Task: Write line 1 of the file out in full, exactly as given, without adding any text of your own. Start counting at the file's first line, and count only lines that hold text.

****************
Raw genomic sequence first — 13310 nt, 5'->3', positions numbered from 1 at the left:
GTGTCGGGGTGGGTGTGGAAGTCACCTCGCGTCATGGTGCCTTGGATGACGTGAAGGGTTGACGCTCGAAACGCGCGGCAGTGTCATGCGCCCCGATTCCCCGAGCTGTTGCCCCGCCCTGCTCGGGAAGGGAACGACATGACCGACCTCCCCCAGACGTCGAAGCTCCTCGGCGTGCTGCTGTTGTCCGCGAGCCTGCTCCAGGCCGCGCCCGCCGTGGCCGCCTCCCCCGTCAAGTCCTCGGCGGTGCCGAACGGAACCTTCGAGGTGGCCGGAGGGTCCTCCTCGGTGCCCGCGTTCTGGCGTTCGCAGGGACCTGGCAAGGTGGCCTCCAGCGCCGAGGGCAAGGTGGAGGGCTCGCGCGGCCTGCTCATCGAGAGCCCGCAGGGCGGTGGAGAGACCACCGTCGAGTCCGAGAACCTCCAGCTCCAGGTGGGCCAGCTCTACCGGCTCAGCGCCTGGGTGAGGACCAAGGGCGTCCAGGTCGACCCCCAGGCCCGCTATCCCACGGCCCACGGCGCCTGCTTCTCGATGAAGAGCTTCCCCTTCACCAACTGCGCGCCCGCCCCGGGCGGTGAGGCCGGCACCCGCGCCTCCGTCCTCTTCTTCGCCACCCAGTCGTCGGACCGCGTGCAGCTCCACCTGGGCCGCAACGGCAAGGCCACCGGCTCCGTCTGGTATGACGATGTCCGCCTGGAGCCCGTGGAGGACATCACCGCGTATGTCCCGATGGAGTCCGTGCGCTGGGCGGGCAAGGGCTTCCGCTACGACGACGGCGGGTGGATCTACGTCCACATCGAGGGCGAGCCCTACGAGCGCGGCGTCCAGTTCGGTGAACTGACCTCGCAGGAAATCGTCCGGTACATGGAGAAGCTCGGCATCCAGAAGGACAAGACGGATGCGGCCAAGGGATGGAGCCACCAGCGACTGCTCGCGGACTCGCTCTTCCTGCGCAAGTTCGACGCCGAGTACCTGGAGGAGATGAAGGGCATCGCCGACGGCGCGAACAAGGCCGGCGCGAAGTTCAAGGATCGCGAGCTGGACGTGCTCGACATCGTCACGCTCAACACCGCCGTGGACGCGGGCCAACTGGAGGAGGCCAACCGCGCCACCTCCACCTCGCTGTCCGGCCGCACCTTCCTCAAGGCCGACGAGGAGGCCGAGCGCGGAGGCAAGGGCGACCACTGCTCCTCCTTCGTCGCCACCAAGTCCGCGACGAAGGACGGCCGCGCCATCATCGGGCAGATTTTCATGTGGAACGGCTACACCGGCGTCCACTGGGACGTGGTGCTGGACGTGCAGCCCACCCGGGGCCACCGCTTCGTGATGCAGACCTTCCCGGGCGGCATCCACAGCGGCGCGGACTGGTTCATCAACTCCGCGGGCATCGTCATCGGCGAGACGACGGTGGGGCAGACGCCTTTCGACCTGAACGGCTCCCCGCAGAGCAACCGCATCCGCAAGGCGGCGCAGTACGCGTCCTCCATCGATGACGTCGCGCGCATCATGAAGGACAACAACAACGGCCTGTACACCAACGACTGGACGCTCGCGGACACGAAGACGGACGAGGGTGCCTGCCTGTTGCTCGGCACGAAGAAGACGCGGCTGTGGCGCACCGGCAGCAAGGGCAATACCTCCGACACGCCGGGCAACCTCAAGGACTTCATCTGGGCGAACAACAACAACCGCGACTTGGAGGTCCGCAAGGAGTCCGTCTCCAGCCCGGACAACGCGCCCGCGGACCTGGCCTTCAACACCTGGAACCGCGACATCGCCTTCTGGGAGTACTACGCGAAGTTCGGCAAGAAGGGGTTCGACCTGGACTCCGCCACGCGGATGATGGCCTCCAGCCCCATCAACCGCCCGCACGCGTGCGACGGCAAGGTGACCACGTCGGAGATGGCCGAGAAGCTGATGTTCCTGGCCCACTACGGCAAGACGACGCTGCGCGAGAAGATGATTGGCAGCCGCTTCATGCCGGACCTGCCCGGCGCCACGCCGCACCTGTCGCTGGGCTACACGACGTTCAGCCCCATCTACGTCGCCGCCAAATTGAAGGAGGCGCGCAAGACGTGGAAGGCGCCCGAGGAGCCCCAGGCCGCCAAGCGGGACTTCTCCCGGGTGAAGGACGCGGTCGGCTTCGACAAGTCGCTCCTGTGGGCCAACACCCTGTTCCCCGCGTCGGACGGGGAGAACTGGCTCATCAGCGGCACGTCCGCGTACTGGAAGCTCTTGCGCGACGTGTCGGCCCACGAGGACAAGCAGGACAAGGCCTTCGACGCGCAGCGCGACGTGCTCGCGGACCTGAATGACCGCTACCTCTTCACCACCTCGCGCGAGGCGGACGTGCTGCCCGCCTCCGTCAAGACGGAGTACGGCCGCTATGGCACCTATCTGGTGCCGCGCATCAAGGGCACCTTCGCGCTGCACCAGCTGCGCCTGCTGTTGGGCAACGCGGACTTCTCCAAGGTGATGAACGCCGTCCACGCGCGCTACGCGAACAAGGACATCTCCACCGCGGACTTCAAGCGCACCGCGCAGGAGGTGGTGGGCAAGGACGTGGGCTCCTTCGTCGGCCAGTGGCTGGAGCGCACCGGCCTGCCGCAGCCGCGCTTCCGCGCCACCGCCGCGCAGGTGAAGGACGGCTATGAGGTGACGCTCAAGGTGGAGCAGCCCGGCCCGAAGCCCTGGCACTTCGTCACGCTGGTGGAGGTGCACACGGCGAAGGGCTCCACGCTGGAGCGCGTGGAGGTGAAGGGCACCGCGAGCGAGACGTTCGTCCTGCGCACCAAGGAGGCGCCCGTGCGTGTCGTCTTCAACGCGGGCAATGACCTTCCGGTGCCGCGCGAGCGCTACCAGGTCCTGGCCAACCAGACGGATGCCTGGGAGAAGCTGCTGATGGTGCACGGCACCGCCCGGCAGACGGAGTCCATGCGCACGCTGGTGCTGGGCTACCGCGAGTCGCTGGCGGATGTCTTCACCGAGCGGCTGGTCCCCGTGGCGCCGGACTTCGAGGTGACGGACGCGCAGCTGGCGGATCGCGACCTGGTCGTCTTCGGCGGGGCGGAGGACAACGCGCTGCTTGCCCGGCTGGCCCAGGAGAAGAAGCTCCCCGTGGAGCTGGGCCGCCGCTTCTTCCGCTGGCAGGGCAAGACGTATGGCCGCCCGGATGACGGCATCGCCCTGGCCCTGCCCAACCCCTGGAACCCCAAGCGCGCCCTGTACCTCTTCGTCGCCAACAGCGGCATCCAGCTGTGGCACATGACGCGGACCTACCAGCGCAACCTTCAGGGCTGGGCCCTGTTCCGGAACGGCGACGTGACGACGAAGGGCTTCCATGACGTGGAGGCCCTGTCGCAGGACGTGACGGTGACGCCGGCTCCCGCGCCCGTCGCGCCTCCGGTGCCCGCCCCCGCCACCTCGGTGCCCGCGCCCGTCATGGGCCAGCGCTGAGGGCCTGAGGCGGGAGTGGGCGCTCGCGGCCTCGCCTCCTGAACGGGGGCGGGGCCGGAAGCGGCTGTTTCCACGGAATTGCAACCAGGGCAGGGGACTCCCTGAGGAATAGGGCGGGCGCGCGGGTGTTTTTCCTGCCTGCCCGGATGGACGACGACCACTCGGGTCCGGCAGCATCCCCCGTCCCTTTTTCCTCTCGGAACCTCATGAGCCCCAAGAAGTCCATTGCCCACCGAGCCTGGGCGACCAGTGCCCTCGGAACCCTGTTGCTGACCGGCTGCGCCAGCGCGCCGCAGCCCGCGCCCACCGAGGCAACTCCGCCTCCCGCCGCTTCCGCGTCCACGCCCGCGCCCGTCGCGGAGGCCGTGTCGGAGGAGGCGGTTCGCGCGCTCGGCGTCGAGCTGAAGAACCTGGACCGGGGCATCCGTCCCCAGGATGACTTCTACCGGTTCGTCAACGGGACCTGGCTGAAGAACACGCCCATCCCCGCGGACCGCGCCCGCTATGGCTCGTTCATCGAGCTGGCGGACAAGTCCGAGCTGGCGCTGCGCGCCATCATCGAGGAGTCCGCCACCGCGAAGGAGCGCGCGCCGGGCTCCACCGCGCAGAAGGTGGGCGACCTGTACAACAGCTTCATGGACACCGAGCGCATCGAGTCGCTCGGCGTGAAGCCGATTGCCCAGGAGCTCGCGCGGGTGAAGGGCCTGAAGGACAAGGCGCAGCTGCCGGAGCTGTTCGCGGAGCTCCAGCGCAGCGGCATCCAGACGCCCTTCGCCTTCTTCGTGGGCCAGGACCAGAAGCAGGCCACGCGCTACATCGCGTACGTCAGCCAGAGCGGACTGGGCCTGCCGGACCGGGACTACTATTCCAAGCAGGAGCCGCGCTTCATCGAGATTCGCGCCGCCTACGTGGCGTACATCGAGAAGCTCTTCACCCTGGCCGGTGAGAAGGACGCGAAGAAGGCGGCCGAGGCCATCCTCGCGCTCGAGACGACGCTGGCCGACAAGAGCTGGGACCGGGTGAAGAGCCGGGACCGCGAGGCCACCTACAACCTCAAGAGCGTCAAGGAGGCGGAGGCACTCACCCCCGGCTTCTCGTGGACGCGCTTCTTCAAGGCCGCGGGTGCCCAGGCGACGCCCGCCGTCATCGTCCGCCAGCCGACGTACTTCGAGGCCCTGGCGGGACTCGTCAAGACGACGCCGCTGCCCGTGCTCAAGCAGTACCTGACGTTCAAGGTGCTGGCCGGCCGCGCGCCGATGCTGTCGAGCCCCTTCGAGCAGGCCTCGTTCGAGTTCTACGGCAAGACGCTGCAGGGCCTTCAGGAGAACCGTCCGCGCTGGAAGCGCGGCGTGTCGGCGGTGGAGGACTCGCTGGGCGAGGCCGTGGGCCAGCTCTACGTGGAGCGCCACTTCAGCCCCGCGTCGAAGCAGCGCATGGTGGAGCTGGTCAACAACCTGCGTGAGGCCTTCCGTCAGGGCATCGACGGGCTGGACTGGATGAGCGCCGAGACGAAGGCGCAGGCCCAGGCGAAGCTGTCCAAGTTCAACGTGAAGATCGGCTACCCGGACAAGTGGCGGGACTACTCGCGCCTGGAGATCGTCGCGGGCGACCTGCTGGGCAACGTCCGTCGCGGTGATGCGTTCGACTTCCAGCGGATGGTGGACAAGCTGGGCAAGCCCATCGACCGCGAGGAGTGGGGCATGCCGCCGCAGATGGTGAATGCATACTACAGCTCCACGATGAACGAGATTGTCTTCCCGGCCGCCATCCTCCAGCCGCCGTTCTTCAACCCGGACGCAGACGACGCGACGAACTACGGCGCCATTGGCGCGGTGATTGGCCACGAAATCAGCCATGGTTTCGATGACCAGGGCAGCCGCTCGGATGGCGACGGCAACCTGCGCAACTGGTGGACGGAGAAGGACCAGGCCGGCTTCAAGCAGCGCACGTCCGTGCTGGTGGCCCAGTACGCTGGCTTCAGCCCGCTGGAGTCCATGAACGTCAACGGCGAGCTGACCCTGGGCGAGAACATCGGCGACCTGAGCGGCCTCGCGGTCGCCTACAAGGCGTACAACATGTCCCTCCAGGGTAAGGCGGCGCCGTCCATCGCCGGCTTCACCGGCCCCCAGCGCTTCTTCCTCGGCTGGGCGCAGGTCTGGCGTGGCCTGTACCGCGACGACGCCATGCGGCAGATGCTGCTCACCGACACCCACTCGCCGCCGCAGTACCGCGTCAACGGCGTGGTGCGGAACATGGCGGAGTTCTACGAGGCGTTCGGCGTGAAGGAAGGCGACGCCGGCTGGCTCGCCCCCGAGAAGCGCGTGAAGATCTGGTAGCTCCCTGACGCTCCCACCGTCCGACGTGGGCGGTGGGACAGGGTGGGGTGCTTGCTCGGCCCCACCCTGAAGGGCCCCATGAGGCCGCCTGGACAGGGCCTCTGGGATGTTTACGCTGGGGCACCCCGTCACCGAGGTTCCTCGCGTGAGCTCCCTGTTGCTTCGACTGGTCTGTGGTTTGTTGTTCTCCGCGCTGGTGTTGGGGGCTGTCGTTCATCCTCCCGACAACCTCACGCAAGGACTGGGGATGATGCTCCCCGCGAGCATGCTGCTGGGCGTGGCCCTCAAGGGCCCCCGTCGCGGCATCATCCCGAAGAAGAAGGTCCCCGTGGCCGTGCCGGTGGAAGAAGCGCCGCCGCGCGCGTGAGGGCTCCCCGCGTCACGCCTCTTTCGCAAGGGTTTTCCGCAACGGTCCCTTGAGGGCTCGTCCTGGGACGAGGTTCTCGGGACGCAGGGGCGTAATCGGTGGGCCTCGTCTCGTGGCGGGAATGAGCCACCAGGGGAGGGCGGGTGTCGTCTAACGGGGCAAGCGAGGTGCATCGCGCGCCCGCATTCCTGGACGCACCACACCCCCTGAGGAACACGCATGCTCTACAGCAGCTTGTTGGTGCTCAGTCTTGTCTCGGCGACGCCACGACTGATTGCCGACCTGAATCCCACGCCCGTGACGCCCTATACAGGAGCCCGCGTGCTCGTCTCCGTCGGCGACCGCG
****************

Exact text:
Raw genomic sequence first — 13310 nt, 5'->3', positions numbered from 1 at the left: